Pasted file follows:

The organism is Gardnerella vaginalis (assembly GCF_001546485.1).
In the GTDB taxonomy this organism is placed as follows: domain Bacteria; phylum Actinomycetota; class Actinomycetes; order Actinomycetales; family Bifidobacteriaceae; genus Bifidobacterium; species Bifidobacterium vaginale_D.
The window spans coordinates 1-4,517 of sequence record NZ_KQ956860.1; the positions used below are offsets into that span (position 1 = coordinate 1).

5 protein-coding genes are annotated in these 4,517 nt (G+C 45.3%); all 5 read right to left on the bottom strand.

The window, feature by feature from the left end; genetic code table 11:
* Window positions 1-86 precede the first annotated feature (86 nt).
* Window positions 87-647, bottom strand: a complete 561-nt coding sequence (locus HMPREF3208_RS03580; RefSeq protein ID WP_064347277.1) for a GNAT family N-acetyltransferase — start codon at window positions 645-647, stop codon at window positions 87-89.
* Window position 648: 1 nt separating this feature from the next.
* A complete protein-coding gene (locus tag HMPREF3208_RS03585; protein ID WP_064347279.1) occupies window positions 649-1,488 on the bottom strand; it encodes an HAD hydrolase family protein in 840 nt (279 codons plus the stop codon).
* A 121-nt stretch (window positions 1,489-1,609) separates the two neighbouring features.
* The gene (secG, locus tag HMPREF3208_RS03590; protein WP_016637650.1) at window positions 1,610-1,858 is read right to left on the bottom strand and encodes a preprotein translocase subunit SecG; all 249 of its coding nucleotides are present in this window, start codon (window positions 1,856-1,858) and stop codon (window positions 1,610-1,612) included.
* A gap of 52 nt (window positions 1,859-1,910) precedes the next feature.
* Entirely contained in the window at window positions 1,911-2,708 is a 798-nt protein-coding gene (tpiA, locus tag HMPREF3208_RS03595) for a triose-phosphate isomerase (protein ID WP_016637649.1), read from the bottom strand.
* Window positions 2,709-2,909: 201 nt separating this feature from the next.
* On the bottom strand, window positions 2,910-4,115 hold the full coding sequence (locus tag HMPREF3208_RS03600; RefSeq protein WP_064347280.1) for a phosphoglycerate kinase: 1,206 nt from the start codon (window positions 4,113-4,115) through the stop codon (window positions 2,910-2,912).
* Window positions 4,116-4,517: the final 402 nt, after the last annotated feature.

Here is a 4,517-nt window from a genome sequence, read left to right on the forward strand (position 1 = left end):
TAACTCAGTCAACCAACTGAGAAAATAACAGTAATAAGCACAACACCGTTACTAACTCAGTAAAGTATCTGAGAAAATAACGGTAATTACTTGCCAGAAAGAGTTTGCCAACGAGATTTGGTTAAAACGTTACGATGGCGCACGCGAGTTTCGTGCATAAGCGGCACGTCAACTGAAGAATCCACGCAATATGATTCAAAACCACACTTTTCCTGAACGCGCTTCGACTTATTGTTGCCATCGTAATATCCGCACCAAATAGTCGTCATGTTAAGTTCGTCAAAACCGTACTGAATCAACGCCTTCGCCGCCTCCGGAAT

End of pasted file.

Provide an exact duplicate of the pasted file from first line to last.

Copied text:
The organism is Gardnerella vaginalis (assembly GCF_001546485.1).
In the GTDB taxonomy this organism is placed as follows: domain Bacteria; phylum Actinomycetota; class Actinomycetes; order Actinomycetales; family Bifidobacteriaceae; genus Bifidobacterium; species Bifidobacterium vaginale_D.
The window spans coordinates 1-4,517 of sequence record NZ_KQ956860.1; the positions used below are offsets into that span (position 1 = coordinate 1).

5 protein-coding genes are annotated in these 4,517 nt (G+C 45.3%); all 5 read right to left on the bottom strand.

The window, feature by feature from the left end; genetic code table 11:
* Window positions 1-86 precede the first annotated feature (86 nt).
* Window positions 87-647, bottom strand: a complete 561-nt coding sequence (locus HMPREF3208_RS03580; RefSeq protein ID WP_064347277.1) for a GNAT family N-acetyltransferase — start codon at window positions 645-647, stop codon at window positions 87-89.
* Window position 648: 1 nt separating this feature from the next.
* A complete protein-coding gene (locus tag HMPREF3208_RS03585; protein ID WP_064347279.1) occupies window positions 649-1,488 on the bottom strand; it encodes an HAD hydrolase family protein in 840 nt (279 codons plus the stop codon).
* A 121-nt stretch (window positions 1,489-1,609) separates the two neighbouring features.
* The gene (secG, locus tag HMPREF3208_RS03590; protein WP_016637650.1) at window positions 1,610-1,858 is read right to left on the bottom strand and encodes a preprotein translocase subunit SecG; all 249 of its coding nucleotides are present in this window, start codon (window positions 1,856-1,858) and stop codon (window positions 1,610-1,612) included.
* A gap of 52 nt (window positions 1,859-1,910) precedes the next feature.
* Entirely contained in the window at window positions 1,911-2,708 is a 798-nt protein-coding gene (tpiA, locus tag HMPREF3208_RS03595) for a triose-phosphate isomerase (protein ID WP_016637649.1), read from the bottom strand.
* Window positions 2,709-2,909: 201 nt separating this feature from the next.
* On the bottom strand, window positions 2,910-4,115 hold the full coding sequence (locus tag HMPREF3208_RS03600; RefSeq protein WP_064347280.1) for a phosphoglycerate kinase: 1,206 nt from the start codon (window positions 4,113-4,115) through the stop codon (window positions 2,910-2,912).
* Window positions 4,116-4,517: the final 402 nt, after the last annotated feature.

Here is a 4,517-nt window from a genome sequence, read left to right on the forward strand (position 1 = left end):
TAACTCAGTCAACCAACTGAGAAAATAACAGTAATAAGCACAACACCGTTACTAACTCAGTAAAGTATCTGAGAAAATAACGGTAATTACTTGCCAGAAAGAGTTTGCCAACGAGATTTGGTTAAAACGTTACGATGGCGCACGCGAGTTTCGTGCATAAGCGGCACGTCAACTGAAGAATCCACGCAATATGATTCAAAACCACACTTTTCCTGAACGCGCTTCGACTTATTGTTGCCATCGTAATATCCGCACCAAATAGTCGTCATGTTAAGTTCGTCAAAACCGTACTGAATCAACGCCTTCGCCGCCTCCGGAAT